For example, would an exchange of Bitcoin hold accounts for 100,000 customers, and they collective have 8000 bitcoins, but the exchange itself does not hold 8000 bitcoin, but only 1600 for customers to redeem (to transfer to their own wallet if they want to), and therefore, inflating the bitcoin supply by 6400 bitcoins?

1 Answer 1


It's certainly happened before when there was less regulation or among the smaller, less-regulated exchanges. Whenever an exchange disables withdrawals for everyone, it could be due to them running into liquidity issues like that.

Large exchanges are now regulated by various money services authorities in part to prevent this exact scenario.

  • how is it prevented? what is regulated? It would take a 1 to 1 requirement so that it is not inflated: if all customers have 8000 bitcoins, then the exchange must hold 8000 bitcoins Feb 20, 2021 at 10:36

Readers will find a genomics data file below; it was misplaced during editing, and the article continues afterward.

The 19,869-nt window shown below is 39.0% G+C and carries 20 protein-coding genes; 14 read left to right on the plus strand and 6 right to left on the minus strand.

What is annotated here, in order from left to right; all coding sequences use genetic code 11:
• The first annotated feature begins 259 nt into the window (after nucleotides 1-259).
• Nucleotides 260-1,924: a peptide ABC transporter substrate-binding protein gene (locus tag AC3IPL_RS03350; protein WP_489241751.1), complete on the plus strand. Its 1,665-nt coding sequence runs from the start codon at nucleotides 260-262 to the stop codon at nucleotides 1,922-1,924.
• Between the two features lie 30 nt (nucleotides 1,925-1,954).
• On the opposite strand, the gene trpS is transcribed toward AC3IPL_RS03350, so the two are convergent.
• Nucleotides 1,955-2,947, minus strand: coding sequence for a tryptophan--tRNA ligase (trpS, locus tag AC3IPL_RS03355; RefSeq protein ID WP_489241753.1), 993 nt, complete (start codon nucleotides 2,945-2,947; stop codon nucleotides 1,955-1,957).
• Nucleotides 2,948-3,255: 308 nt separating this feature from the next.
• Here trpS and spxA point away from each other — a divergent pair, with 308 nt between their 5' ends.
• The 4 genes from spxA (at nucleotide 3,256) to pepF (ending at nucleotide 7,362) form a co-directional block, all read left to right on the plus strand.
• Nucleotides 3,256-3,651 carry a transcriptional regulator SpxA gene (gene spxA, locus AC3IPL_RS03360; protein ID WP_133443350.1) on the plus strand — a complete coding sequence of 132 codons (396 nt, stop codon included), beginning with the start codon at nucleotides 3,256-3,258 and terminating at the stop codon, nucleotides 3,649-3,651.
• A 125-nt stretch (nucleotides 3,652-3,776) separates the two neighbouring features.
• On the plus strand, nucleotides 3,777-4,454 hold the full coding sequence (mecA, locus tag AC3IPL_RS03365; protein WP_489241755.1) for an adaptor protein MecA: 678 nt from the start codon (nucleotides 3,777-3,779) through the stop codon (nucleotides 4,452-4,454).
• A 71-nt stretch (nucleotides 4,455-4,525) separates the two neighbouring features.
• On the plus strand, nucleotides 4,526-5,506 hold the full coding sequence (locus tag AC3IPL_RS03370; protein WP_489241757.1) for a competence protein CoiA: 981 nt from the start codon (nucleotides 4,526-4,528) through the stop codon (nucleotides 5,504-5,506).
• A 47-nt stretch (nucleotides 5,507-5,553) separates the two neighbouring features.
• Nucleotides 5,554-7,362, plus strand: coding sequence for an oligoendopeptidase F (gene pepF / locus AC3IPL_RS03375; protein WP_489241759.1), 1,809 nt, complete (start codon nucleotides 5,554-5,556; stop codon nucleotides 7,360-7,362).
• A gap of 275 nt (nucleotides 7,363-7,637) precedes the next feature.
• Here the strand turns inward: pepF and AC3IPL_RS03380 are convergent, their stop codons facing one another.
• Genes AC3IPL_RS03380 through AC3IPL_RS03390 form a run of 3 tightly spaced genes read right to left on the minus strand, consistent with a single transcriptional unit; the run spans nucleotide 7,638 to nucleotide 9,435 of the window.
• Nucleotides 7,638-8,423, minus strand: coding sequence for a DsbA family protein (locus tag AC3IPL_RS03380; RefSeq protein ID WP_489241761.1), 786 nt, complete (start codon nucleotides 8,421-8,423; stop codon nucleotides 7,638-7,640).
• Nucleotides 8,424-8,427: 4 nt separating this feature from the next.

• @nonopolarity Financial audits by regulators and such as a condition of maintaining a license. The requirements are different for every state/jurisdiction, but regulated exchanges should hold 1 bitcoin for every 1 bitcoin owned by its customers.
    – ieatpizza
    Feb 20, 2021 at 11:49
  • "regulated exchanges should hold 1 bitcoin for every 1 bitcoin owned by its customers." Is that an opinion or hope, or is it a fact? You are saying an exchange in US or in Canada or South America or Asia may vary too? Feb 20, 2021 at 16:51
  • @nonopolarity That's the goal of properly designed regulation. The exact specifics of how that regulation is implemented is jurisdiction specific.
    – ieatpizza
    Feb 21, 2021 at 1:54
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    @ieatpizza: I think there is very little oversight of cryptocurrency businesses. For example see fca.org.uk/consumers/cryptoassets which says "most cryptoassets/services are not regulated". Even the more tightly regulated UK banks only have to meet a minimum reserve ratio of 12%. Mar 22, 2021 at 20:30

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